• October

    Variants of the Petőfi Cult

    The exhibition seeks to address the issue of how the figure of Sándor Petőfi, “the poet” preserved in the national memory, has developed and changed over the past 170 years.

    The exhibition title is from the self-characterisation of his poem The Apostle: “... below the sombre brow / two smouldering eyes flicker / like two vagrant comets / which fear no one / but are feared by all. His gaze / soars always farther, always higher.”

    The exhibition is open 
    October 29, 2019 to May 31, 2020
  • April

    An Exhibition Marking the Centenary of Géza Csáth’s Death

    It is impossible to talk about motifs, melodies or rhythms, about these so-called musical shapes or forms. We must open our ears and hearts, and adjust our spiritual reflective system such that with their help we can first observe the impressions, then secondly ourselves at the moment of artistic enjoyment, and thirdly our contemplating self. Thus nothing else will interest us but who Richard Strauss is, who we ourselves are and whether what we feel is pleasing or unpleasant during that time.”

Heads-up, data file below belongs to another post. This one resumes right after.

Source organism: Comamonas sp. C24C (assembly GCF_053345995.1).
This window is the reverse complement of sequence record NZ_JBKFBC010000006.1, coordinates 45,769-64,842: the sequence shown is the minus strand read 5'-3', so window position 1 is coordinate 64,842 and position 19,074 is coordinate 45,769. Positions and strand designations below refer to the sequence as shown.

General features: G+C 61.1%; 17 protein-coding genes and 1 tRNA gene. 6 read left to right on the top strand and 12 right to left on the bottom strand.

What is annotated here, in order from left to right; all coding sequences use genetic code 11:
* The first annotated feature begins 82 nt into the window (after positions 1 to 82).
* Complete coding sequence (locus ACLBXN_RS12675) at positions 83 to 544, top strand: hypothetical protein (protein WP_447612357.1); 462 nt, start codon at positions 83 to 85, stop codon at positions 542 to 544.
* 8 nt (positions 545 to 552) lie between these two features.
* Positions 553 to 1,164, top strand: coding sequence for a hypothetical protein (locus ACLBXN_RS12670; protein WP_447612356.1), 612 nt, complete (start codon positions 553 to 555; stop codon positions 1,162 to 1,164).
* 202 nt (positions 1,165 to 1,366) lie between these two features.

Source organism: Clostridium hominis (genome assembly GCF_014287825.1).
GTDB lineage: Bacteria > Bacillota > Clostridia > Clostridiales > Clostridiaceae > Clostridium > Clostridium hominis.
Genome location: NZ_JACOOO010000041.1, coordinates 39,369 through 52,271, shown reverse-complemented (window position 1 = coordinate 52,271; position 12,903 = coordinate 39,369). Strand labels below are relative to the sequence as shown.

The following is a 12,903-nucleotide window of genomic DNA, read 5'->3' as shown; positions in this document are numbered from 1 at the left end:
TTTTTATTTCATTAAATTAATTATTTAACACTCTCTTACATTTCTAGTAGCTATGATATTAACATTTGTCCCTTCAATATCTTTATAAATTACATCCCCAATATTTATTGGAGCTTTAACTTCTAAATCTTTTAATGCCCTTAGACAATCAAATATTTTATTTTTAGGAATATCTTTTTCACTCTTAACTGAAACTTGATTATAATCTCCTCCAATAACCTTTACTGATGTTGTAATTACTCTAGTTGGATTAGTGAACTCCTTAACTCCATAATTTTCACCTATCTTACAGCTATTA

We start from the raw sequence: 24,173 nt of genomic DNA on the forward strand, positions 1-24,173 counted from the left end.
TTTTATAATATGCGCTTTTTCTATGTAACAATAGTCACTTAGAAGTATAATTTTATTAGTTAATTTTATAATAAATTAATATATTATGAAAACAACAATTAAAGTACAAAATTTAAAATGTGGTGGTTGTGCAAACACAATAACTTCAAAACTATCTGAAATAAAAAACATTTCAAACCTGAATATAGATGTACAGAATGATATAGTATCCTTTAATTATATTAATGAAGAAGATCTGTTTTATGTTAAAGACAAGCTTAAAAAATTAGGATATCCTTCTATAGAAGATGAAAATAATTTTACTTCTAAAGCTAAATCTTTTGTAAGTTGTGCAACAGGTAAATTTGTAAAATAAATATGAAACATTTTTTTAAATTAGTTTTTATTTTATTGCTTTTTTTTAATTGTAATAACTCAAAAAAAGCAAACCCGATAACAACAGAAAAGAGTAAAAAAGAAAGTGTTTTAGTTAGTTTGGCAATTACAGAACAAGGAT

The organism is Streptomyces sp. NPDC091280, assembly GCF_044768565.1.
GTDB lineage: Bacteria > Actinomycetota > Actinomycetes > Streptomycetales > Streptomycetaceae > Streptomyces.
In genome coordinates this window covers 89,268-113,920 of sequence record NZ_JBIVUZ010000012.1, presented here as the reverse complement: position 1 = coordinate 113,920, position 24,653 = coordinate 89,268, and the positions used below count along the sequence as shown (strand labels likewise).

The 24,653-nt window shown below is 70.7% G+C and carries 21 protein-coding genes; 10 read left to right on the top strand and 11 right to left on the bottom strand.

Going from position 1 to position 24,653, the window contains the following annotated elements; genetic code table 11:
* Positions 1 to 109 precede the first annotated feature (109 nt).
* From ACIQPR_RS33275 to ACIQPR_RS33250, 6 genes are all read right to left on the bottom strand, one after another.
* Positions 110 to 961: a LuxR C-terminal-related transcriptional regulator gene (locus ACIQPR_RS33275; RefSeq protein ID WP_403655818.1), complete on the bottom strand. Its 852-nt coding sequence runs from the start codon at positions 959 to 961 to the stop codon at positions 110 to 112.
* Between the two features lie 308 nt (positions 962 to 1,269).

The exhibition is open 
    Petőfi Literary Museum
    April 30, 2019 to May 31, 2020
  • 1977

    In 1977, on 100th anniversary of Endre Ady’s birth, at the initiative of art historian Agnes W.Somogyi the Petőfi Literary Museum asked sculptor Miklós Melocco to design a commemorative Ady statue. The composition, which is monumental in size and has been made of plaster, comprises several figures. The statue was finished in November 1977 and was first placed in the stuccoed and mirrored foyer of the Károlyi Palace at the opening of the exhibition ’Ady-picture’, organised by the Museum. In 1998, due to the renovation of the Károlyi Palace, the Ady Altar had to be dismantled and removed. The composition of sculptures was put into its present location in the autumn of 2000, at the opening of the new exhibition halls.

  • Permanent exhibition

    The Permanent Sándor Petőfi Exhibition of the Petőfi Literary Museum


    1.Who am I? I shall not say . . .

    Sándor Petőfi is much more to Hungary than an important poet – rather he is seen as poetry incarnate.